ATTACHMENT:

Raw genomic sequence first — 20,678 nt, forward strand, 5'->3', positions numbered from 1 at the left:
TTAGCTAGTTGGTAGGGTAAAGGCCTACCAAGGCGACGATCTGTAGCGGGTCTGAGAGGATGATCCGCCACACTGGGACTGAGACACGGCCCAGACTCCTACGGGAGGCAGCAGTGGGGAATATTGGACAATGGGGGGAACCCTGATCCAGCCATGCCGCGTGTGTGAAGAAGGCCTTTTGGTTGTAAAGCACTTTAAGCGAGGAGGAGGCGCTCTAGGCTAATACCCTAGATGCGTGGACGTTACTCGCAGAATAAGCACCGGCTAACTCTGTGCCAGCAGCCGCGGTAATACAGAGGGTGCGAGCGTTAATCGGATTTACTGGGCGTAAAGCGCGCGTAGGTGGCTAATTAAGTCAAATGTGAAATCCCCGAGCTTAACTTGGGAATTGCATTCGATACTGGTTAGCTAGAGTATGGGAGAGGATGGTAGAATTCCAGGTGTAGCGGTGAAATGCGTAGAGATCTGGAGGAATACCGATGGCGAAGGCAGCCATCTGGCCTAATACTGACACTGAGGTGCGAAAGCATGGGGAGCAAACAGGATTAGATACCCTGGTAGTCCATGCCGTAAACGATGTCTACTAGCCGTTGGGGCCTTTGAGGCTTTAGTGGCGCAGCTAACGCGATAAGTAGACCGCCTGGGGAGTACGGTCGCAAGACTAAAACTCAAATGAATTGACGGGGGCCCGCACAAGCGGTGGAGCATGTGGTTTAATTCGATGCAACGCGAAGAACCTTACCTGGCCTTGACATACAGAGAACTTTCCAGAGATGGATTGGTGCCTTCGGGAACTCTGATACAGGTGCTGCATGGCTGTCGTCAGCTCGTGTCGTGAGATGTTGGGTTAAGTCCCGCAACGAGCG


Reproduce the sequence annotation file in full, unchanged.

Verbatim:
Raw genomic sequence first — 20,678 nt, forward strand, 5'->3', positions numbered from 1 at the left:
TTAGCTAGTTGGTAGGGTAAAGGCCTACCAAGGCGACGATCTGTAGCGGGTCTGAGAGGATGATCCGCCACACTGGGACTGAGACACGGCCCAGACTCCTACGGGAGGCAGCAGTGGGGAATATTGGACAATGGGGGGAACCCTGATCCAGCCATGCCGCGTGTGTGAAGAAGGCCTTTTGGTTGTAAAGCACTTTAAGCGAGGAGGAGGCGCTCTAGGCTAATACCCTAGATGCGTGGACGTTACTCGCAGAATAAGCACCGGCTAACTCTGTGCCAGCAGCCGCGGTAATACAGAGGGTGCGAGCGTTAATCGGATTTACTGGGCGTAAAGCGCGCGTAGGTGGCTAATTAAGTCAAATGTGAAATCCCCGAGCTTAACTTGGGAATTGCATTCGATACTGGTTAGCTAGAGTATGGGAGAGGATGGTAGAATTCCAGGTGTAGCGGTGAAATGCGTAGAGATCTGGAGGAATACCGATGGCGAAGGCAGCCATCTGGCCTAATACTGACACTGAGGTGCGAAAGCATGGGGAGCAAACAGGATTAGATACCCTGGTAGTCCATGCCGTAAACGATGTCTACTAGCCGTTGGGGCCTTTGAGGCTTTAGTGGCGCAGCTAACGCGATAAGTAGACCGCCTGGGGAGTACGGTCGCAAGACTAAAACTCAAATGAATTGACGGGGGCCCGCACAAGCGGTGGAGCATGTGGTTTAATTCGATGCAACGCGAAGAACCTTACCTGGCCTTGACATACAGAGAACTTTCCAGAGATGGATTGGTGCCTTCGGGAACTCTGATACAGGTGCTGCATGGCTGTCGTCAGCTCGTGTCGTGAGATGTTGGGTTAAGTCCCGCAACGAGCG